Livemint reports that the Indian Railways is considering purchasing stressed power assets since they are an attractive opportunity to buy power assets at a cheap price. The argument for such purchases is that it would kill two birds with one stone - provide captive power assets for Railways at a cheap price and thereby de-stress the asset and help banks eliminate their non-performing loans. But does the cheap price alone make the asset attractive?
Consider this. The vast majority of power generation projects currently distressed are so because either their tariff is prohibitive or because they are unable to access assured fuel supplies. The former can happen because of high construction cost, high fuel price, or inordinate delay which cause cost over-run and accumulation of interest during construction. Since the contributory factors are not easily mitigated, if at all, the majority of these assets are most likely to remain high-cost generators. The lure of the cheap price would generally be more than off-set by the high life-cycle cost and sunk-cost effects (such projects generally require further large capital investments). After all, if the assets were really that cheap, wouldn't they be equally attractive to those with far bigger pockets, the infrastructure funds and other asset managers, leave aside other competing power generators.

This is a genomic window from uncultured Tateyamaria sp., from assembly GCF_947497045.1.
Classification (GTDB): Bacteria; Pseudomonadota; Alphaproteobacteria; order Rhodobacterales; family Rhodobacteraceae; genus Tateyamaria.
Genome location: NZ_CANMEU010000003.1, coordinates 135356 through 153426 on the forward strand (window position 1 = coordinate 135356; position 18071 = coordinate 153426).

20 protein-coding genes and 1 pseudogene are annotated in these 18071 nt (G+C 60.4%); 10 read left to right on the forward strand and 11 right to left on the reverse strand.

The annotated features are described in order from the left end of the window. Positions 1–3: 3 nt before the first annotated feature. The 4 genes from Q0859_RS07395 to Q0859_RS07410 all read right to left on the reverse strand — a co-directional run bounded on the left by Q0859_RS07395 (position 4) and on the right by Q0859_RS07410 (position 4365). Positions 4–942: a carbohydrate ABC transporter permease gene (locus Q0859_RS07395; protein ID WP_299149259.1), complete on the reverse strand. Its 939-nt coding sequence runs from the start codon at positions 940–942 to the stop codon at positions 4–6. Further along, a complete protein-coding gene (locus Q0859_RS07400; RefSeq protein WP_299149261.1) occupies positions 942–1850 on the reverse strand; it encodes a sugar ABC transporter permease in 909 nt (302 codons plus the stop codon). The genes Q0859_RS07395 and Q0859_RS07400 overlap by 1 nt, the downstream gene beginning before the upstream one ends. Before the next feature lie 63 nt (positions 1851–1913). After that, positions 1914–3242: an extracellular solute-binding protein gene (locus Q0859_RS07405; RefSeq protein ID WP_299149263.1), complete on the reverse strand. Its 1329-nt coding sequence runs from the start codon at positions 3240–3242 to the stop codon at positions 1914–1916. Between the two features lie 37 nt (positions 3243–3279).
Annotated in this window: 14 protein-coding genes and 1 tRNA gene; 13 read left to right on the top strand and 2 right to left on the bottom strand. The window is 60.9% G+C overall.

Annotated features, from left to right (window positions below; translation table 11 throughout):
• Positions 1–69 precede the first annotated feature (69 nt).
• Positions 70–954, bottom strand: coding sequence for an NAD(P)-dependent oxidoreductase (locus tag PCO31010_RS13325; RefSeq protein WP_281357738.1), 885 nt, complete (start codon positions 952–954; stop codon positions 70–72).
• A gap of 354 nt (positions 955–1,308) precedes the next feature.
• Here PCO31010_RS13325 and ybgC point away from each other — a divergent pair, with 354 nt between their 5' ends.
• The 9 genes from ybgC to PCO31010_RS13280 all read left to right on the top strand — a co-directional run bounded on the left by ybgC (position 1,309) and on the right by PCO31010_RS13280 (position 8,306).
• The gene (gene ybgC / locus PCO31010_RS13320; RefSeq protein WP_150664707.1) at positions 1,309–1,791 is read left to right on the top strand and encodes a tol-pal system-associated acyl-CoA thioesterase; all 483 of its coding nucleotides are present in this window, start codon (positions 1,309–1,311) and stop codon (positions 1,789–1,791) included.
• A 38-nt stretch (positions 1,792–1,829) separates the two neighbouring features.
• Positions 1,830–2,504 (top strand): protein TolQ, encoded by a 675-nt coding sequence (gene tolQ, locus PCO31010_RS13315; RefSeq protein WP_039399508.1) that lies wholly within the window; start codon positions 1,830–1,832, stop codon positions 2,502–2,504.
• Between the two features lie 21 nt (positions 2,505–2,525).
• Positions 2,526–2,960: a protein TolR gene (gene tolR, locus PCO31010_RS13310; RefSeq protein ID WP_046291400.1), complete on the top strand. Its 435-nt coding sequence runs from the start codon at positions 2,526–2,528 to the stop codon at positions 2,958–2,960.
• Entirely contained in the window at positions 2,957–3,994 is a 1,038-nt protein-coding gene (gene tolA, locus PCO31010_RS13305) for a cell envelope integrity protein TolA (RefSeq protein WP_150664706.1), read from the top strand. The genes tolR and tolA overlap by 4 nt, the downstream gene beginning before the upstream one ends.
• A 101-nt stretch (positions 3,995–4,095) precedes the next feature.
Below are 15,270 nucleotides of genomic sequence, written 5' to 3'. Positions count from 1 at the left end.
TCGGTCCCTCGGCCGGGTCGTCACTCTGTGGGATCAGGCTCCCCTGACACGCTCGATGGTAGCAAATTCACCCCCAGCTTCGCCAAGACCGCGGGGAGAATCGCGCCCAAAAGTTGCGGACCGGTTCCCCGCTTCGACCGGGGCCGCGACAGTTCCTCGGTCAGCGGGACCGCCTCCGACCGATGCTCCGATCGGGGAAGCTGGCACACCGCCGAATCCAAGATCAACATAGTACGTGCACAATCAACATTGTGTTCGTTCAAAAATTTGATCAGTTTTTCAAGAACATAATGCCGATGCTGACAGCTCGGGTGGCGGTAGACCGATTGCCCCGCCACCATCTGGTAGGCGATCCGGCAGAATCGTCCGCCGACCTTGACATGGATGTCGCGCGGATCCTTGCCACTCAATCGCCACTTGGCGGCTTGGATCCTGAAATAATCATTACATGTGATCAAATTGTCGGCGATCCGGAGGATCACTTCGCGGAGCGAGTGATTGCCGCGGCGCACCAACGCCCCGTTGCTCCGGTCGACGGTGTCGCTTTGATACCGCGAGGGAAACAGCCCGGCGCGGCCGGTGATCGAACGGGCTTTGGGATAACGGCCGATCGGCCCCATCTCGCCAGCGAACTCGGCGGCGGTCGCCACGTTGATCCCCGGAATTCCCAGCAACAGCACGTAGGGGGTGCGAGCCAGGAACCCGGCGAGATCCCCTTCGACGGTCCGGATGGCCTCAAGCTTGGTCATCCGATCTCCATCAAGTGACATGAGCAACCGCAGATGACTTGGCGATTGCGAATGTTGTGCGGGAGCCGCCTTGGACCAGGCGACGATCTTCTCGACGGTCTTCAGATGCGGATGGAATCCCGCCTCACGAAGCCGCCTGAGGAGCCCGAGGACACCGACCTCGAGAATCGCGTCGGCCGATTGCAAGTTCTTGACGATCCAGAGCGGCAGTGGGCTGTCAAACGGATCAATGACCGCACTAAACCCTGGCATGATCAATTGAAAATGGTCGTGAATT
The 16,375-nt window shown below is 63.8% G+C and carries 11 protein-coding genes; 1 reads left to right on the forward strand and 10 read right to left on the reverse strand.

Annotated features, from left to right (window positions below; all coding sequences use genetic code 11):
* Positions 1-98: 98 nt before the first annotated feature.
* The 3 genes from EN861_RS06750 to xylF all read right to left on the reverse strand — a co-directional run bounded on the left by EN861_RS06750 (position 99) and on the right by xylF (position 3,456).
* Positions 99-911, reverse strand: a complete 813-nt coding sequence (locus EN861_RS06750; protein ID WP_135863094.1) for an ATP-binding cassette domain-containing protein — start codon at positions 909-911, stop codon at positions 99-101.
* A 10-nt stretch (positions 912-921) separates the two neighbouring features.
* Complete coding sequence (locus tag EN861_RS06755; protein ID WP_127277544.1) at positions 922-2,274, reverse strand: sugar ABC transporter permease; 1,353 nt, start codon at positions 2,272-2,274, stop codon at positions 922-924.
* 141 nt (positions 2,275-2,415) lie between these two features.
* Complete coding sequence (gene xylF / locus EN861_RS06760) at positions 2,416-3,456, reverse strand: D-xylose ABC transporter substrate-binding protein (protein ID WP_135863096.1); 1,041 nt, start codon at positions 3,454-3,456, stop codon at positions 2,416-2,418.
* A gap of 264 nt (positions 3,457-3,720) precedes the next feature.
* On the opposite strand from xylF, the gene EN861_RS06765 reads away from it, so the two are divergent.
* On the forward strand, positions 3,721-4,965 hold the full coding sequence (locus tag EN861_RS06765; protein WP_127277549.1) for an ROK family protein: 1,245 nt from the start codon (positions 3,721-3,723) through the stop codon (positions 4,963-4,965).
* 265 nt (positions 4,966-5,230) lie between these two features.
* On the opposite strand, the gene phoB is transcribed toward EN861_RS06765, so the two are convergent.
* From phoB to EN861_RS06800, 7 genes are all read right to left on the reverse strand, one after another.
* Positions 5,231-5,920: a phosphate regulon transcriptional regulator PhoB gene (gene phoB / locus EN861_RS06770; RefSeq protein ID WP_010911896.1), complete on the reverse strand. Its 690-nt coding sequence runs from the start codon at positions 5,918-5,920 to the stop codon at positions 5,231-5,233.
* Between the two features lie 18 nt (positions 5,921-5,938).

This brings us to the issue of efficiency and public policy. Governments are attracted by the prospect of such apparent free-lunches that typically ends up cross-subsidizing inefficient public entities. They are everywhere - mandating that government officials travel by Air India, forcing LIC to purchase shares during disinvestment, regulating that power generators can buy coal only from state-owned coal miners etc.
The Railways would surely have to incur higher transaction costs in running power stations and pay more (than if it were purchased from the market) to purchase that power, apart from suffering greater unionization and resultant politicization. The former would crowd-out resources available for its core activity, while the latter would exacerbate the bureaucratic inefficiencies of the organization. The cumulative costs (which are effectively another form of subsidy) of all these are most likely to be far more than the simple cross-subsidy (either as a tariff or investment subsidy) that would have enabled the project to begin generation. All this would force an otherwise efficient entity to now bear the cost of some one else's failures, with attendant knock-on effects on its operations.
This raises the question whether governments should abjure from such stealth cross-subsidy to prop-up demand or keep running inefficient entities, with its numerous distortions, and instead directly finance them through its budget resources. Reinforcing the second welfare theorem, conditional on the political economy constraints that necessitate such choices, direct budgetary support is a cleaner and efficient approach.